Charles River charged after deaths of chimps
Complaint alleges animal cruelty at federal facility
By Christopher Rowland, Globe Staff | September 10, 2004
The deaths of two chimpanzees named Ashley and Rex, and a close call for a third, Topsy, at a government facility in the New Mexico desert have resulted in criminal charges against Wilmington's Charles River Laboratories, the world's largest supplier of lab animals.
The three misdemeanor counts of animal cruelty against a federal government contractor are highly unusual. But the local law enforcement official who filed them, Otero County District Attorney Scott Key, said he was compelled to act based on what he described as "institutional neglect."
Key and his investigators pieced the case together from leaked medical and autopsy reports supplied by an animal rights group. After authenticating the documents, Key said he became convinced they portrayed a pattern of substandard care for animals by Charles River under a 10-year, $42.8 million contract with the National Institutes of Health at a facility near Alamogordo, N.M.
"Charles River is funded with millions of dollars to take care of these chimps, yet there is inadequate veterinary care," Key said in a telephone interview yesterday. "These situations occurred when gravely ill chimps were left overnight with untrained security personnel, and two of those chimps were dead in the morning."
Ashley was wounded by another chimp. Rex did not wake up from anesthesia after a checkup. Topsy almost died from a wound, also inflicted by another chimp. Court documents filed by Key's investigators also described the electrocution deaths of three other chimpanzees last winter, after repairs caused their perch to come into contact with a 270-volt electric line. The documents said that approximately 21 chimpanzees have died under Charles River care over a two-year period "either by natural causes or neglect by personnel."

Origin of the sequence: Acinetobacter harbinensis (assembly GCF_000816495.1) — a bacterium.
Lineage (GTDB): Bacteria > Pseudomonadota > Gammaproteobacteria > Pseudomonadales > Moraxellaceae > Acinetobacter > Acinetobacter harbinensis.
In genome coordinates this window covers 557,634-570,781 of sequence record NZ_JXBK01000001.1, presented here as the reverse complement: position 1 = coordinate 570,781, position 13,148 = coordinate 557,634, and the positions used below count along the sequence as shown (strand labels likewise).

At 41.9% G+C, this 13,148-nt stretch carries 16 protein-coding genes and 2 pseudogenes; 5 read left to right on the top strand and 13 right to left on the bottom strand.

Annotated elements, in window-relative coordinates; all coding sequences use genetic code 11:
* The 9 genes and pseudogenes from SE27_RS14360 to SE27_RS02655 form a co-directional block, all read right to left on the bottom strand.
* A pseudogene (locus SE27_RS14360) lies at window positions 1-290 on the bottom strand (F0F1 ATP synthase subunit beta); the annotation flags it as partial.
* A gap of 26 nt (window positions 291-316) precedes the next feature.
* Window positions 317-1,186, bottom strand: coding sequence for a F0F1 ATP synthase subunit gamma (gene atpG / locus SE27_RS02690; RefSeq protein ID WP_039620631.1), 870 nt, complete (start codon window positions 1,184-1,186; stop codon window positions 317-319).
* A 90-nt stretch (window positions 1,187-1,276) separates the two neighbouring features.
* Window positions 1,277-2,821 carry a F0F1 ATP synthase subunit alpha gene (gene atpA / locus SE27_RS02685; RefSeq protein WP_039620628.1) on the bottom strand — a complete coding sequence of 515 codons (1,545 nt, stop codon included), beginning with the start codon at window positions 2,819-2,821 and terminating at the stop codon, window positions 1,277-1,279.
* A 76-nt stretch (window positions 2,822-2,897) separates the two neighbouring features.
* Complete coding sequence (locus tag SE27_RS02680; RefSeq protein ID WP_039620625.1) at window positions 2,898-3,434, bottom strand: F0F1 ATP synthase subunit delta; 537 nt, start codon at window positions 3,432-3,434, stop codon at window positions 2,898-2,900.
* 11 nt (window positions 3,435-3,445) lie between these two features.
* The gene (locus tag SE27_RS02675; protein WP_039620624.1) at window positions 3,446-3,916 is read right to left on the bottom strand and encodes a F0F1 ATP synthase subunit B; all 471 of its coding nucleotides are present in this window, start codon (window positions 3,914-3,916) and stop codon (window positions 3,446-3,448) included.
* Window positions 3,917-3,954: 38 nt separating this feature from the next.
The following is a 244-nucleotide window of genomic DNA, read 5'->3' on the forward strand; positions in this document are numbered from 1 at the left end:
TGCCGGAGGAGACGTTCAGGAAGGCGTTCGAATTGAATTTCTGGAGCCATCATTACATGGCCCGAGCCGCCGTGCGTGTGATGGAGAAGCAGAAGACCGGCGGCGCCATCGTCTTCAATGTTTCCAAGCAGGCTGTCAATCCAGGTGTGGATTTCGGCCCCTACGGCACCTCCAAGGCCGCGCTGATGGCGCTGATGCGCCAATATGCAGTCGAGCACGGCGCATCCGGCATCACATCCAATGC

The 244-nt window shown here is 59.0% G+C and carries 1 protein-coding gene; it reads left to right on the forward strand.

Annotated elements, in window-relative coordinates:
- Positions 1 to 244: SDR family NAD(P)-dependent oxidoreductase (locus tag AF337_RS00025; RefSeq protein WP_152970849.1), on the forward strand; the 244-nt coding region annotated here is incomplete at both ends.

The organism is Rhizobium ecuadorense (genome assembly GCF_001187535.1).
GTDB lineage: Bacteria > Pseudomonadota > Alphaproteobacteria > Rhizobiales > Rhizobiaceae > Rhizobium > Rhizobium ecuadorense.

The complaint filed Tuesday names the company, chief executive James C. Foster, and Rick Lee, the chief veterinarian in charge of the Alamogordo facility, as defendants. Each count carries a maximum penalty of a $1,000 fine and one year in jail.
Charles River declined to make Foster or Lee available for interviews. The company denied the allegations in a written statement.
"Charles River was selected by NIH based on its long record of leadership in the humane care and treatment of laboratory animals," the statement said. The company said it has four "world-class" veterinarians and a behavioral scientist on staff.
The company also said that in the cases of alleged chimp neglect that led to criminal charges, "veterinarians provided the immediate and appropriate medical attention necessary to the animals, all of whom had underlying health issues because of the diseases to which they had been exposed."
Chimps Ashley and Rex died at different times in 2002 at the Alamogordo Primate Facility, a lab with about 250 chimpanzees. The facility is maintained by the NIH to care for primates that have been used for government experiments and are no longer needed. They have been exposed to chemicals, infected with deadly viruses like AIDS and hepatitis C, and used in variety of other tests.
The NIH issued a statement yesterday that said it is reviewing the allegations.
The chimpanzee center was once operated by a private contractor called the Coulston Foundation, but NIH did not renew its contracts after a series of controversies, including an episode in 1993 when three chimps died after a space heater raised the temperature in their room to 150 degrees. Charles River Labs took over in June 2001.
A group called In Defense of Animals alerted Key, the district attorney, of the chimpanzees' situation. The animal rights group has spent more than a decade documenting alleged problems with government primate care in Alamogordo.
"Given this history of negligence, one would have thought that the NIH would have made sure the minimal standards of care were met," said Eric Kleiman, the group's research director. "Instead, there is alleged criminal activity there."
Christopher Rowland can be reached at email@example.com.
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